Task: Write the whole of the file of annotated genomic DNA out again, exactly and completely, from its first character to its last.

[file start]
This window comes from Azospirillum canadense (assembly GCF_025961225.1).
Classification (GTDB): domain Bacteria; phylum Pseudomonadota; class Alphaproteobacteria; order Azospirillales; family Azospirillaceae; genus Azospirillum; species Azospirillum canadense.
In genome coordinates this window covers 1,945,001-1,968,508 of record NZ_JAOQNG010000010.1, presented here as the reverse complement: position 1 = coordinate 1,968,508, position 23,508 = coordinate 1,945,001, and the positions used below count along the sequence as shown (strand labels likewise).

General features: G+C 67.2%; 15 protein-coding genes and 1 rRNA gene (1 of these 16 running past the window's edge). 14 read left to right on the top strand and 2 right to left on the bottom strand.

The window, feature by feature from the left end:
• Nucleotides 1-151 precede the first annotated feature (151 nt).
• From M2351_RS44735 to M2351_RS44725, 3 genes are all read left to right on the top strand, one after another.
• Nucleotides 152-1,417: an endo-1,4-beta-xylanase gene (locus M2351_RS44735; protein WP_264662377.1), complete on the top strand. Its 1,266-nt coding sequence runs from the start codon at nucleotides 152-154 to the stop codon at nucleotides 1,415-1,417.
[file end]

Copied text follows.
This window comes from Azospirillum canadense (assembly GCF_025961225.1).
Classification (GTDB): domain Bacteria; phylum Pseudomonadota; class Alphaproteobacteria; order Azospirillales; family Azospirillaceae; genus Azospirillum; species Azospirillum canadense.
In genome coordinates this window covers 1,945,001-1,968,508 of record NZ_JAOQNG010000010.1, presented here as the reverse complement: position 1 = coordinate 1,968,508, position 23,508 = coordinate 1,945,001, and the positions used below count along the sequence as shown (strand labels likewise).

General features: G+C 67.2%; 15 protein-coding genes and 1 rRNA gene (1 of these 16 running past the window's edge). 14 read left to right on the top strand and 2 right to left on the bottom strand.

The window, feature by feature from the left end:
• Nucleotides 1-151 precede the first annotated feature (151 nt).
• From M2351_RS44735 to M2351_RS44725, 3 genes are all read left to right on the top strand, one after another.
• Nucleotides 152-1,417: an endo-1,4-beta-xylanase gene (locus M2351_RS44735; protein WP_264662377.1), complete on the top strand. Its 1,266-nt coding sequence runs from the start codon at nucleotides 152-154 to the stop codon at nucleotides 1,415-1,417.